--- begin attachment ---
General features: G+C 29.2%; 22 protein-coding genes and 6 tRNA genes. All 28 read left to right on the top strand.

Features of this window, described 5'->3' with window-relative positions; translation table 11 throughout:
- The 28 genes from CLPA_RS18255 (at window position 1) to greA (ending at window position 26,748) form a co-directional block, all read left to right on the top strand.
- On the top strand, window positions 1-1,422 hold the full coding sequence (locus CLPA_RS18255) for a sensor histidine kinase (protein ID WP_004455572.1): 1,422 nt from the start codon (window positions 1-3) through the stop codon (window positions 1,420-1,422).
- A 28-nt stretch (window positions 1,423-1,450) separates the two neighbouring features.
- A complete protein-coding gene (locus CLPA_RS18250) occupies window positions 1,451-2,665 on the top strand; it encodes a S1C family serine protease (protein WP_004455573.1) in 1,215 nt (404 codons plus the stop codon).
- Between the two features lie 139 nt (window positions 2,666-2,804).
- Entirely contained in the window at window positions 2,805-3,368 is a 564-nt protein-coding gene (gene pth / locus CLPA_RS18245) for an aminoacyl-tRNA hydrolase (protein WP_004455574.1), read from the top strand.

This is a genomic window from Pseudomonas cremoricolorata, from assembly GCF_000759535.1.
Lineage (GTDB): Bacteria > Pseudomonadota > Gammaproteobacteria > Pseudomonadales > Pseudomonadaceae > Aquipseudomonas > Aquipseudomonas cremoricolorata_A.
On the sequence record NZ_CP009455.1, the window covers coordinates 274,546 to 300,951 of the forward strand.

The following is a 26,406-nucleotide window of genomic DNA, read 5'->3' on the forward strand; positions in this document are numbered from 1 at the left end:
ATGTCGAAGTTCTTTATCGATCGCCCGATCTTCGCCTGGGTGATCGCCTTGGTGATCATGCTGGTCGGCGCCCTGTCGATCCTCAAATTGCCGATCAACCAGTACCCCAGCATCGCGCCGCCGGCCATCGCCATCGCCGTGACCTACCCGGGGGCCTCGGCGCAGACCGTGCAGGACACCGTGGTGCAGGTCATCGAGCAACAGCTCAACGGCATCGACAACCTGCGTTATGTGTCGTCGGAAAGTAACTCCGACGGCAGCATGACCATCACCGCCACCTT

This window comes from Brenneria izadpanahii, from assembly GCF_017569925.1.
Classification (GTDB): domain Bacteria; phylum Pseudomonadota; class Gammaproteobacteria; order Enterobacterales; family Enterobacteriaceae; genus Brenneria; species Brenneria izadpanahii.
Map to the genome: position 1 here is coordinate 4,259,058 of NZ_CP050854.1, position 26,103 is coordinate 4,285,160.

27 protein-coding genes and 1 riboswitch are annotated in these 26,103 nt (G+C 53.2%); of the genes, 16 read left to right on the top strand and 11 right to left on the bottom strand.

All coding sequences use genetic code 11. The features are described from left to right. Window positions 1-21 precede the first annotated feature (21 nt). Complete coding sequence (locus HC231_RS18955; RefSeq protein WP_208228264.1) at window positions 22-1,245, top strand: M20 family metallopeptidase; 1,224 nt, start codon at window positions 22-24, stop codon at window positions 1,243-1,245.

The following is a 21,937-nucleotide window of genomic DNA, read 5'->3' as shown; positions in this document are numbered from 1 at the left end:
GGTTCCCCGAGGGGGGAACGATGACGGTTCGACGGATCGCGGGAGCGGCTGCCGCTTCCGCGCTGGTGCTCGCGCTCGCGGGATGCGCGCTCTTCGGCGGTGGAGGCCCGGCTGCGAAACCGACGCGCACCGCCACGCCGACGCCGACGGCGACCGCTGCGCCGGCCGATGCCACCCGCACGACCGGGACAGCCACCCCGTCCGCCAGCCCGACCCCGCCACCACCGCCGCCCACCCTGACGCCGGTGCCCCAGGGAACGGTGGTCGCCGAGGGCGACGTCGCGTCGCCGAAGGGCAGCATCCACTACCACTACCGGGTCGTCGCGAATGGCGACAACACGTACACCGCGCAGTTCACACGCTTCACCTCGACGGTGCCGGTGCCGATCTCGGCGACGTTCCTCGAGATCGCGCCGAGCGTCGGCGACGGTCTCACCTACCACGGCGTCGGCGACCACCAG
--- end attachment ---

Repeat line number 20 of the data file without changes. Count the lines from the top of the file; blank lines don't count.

GGTTCCCCGAGGGGGGAACGATGACGGTTCGACGGATCGCGGGAGCGGCTGCCGCTTCCGCGCTGGTGCTCGCGCTCGCGGGATGCGCGCTCTTCGGCGGTGGAGGCCCGGCTGCGAAACCGACGCGCACCGCCACGCCGACGCCGACGGCGACCGCTGCGCCGGCCGATGCCACCCGCACGACCGGGACAGCCACCCCGTCCGCCAGCCCGACCCCGCCACCACCGCCGCCCACCCTGACGCCGGTGCCCCAGGGAACGGTGGTCGCCGAGGGCGACGTCGCGTCGCCGAAGGGCAGCATCCACTACCACTACCGGGTCGTCGCGAATGGCGACAACACGTACACCGCGCAGTTCACACGCTTCACCTCGACGGTGCCGGTGCCGATCTCGGCGACGTTCCTCGAGATCGCGCCGAGCGTCGGCGACGGTCTCACCTACCACGGCGTCGGCGACCACCAG